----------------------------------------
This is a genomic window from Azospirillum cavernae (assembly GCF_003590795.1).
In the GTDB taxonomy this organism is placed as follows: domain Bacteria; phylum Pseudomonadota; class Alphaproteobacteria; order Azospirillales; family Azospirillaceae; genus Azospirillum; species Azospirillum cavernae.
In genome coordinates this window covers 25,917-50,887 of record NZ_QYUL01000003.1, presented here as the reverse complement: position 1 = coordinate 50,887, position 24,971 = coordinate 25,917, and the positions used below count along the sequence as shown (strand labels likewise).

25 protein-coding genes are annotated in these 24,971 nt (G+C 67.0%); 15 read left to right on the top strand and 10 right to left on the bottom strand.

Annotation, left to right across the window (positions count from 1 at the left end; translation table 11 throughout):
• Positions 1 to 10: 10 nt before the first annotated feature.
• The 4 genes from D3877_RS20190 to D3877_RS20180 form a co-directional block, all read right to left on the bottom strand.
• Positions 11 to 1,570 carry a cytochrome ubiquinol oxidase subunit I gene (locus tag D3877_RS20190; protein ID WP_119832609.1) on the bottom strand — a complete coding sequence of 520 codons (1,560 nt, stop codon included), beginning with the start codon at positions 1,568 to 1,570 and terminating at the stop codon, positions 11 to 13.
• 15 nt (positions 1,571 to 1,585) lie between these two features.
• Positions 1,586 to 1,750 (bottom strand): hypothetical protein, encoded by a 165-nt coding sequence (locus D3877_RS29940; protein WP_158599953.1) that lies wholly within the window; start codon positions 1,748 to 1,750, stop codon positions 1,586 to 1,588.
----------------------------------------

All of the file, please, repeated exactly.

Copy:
This is a genomic window from Azospirillum cavernae (assembly GCF_003590795.1).
In the GTDB taxonomy this organism is placed as follows: domain Bacteria; phylum Pseudomonadota; class Alphaproteobacteria; order Azospirillales; family Azospirillaceae; genus Azospirillum; species Azospirillum cavernae.
In genome coordinates this window covers 25,917-50,887 of record NZ_QYUL01000003.1, presented here as the reverse complement: position 1 = coordinate 50,887, position 24,971 = coordinate 25,917, and the positions used below count along the sequence as shown (strand labels likewise).

25 protein-coding genes are annotated in these 24,971 nt (G+C 67.0%); 15 read left to right on the top strand and 10 right to left on the bottom strand.

Annotation, left to right across the window (positions count from 1 at the left end; translation table 11 throughout):
• Positions 1 to 10: 10 nt before the first annotated feature.
• The 4 genes from D3877_RS20190 to D3877_RS20180 form a co-directional block, all read right to left on the bottom strand.
• Positions 11 to 1,570 carry a cytochrome ubiquinol oxidase subunit I gene (locus tag D3877_RS20190; protein ID WP_119832609.1) on the bottom strand — a complete coding sequence of 520 codons (1,560 nt, stop codon included), beginning with the start codon at positions 1,568 to 1,570 and terminating at the stop codon, positions 11 to 13.
• 15 nt (positions 1,571 to 1,585) lie between these two features.
• Positions 1,586 to 1,750 (bottom strand): hypothetical protein, encoded by a 165-nt coding sequence (locus D3877_RS29940; protein WP_158599953.1) that lies wholly within the window; start codon positions 1,748 to 1,750, stop codon positions 1,586 to 1,588.